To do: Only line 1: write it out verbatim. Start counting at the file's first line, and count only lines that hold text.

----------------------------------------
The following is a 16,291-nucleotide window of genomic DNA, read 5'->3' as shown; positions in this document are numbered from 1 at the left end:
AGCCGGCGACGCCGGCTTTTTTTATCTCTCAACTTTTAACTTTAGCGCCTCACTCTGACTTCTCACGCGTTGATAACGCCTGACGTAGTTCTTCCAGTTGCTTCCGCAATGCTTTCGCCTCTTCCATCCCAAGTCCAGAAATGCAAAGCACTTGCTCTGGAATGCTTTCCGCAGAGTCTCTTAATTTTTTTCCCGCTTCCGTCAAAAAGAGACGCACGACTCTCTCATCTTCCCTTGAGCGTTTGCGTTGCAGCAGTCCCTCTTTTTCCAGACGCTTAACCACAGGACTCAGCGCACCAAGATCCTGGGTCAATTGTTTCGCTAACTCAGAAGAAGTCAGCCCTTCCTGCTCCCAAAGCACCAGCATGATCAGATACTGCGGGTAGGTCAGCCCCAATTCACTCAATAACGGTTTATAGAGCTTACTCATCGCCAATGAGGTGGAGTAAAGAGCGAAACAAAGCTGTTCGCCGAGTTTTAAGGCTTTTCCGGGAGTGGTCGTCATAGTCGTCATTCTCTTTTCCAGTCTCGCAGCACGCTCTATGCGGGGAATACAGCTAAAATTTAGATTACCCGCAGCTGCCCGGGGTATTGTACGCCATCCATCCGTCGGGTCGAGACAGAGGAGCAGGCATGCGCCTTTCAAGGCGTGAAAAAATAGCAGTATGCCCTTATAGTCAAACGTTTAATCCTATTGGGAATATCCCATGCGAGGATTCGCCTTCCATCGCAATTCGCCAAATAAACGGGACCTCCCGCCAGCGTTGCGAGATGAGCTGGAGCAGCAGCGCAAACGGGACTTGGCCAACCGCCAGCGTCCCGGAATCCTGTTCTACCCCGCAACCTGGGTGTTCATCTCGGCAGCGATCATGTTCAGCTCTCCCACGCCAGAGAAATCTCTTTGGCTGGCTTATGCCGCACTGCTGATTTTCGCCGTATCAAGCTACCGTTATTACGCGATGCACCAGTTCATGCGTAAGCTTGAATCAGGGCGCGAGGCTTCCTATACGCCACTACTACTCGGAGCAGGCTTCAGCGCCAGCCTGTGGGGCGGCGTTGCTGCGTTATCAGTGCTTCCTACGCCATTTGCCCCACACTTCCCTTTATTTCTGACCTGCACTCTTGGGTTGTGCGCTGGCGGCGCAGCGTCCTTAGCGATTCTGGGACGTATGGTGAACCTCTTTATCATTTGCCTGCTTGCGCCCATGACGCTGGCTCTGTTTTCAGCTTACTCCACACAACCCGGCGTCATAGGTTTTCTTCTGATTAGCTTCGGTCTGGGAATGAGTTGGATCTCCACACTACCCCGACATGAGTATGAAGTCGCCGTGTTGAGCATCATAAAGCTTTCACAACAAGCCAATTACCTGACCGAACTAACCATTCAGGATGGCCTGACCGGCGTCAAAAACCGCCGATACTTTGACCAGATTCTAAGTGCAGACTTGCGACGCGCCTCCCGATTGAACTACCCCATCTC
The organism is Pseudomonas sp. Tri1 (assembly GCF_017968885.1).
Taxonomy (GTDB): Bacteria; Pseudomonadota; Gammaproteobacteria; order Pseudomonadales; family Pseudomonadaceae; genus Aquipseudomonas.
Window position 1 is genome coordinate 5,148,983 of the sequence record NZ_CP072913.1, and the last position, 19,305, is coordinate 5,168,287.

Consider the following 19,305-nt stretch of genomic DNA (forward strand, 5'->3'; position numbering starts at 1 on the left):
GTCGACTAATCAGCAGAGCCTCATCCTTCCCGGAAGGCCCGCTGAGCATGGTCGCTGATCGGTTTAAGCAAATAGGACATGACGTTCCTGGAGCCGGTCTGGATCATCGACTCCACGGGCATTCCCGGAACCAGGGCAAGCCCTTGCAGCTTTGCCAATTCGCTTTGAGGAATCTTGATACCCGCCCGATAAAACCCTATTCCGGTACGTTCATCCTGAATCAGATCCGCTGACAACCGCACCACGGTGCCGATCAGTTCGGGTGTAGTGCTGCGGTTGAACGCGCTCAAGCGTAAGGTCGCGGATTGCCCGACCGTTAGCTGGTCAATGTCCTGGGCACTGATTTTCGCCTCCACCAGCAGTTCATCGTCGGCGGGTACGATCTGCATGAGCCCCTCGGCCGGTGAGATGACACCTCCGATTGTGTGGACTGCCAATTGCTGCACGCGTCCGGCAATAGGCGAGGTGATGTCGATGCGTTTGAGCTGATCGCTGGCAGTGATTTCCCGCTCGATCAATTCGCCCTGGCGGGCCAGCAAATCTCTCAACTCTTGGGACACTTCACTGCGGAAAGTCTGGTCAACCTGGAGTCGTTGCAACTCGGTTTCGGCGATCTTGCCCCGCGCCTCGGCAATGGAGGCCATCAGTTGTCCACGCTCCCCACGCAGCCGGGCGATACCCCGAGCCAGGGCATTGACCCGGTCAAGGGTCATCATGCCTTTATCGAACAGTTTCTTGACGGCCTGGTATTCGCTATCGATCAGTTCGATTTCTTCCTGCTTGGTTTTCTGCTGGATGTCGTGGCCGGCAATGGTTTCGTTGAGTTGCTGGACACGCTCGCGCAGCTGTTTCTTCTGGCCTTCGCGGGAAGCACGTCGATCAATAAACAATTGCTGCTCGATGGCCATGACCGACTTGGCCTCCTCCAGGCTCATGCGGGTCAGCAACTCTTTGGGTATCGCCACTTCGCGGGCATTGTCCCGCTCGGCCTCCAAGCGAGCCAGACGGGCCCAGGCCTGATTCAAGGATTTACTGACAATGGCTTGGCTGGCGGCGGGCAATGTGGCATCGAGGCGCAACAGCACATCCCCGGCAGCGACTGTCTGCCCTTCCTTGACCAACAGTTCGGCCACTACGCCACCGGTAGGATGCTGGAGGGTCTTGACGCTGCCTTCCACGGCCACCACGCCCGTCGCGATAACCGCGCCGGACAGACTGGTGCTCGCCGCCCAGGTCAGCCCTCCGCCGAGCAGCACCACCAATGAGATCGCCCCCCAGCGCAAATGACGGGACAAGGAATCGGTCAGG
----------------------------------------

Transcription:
The following is a 16,291-nucleotide window of genomic DNA, read 5'->3' as shown; positions in this document are numbered from 1 at the left end: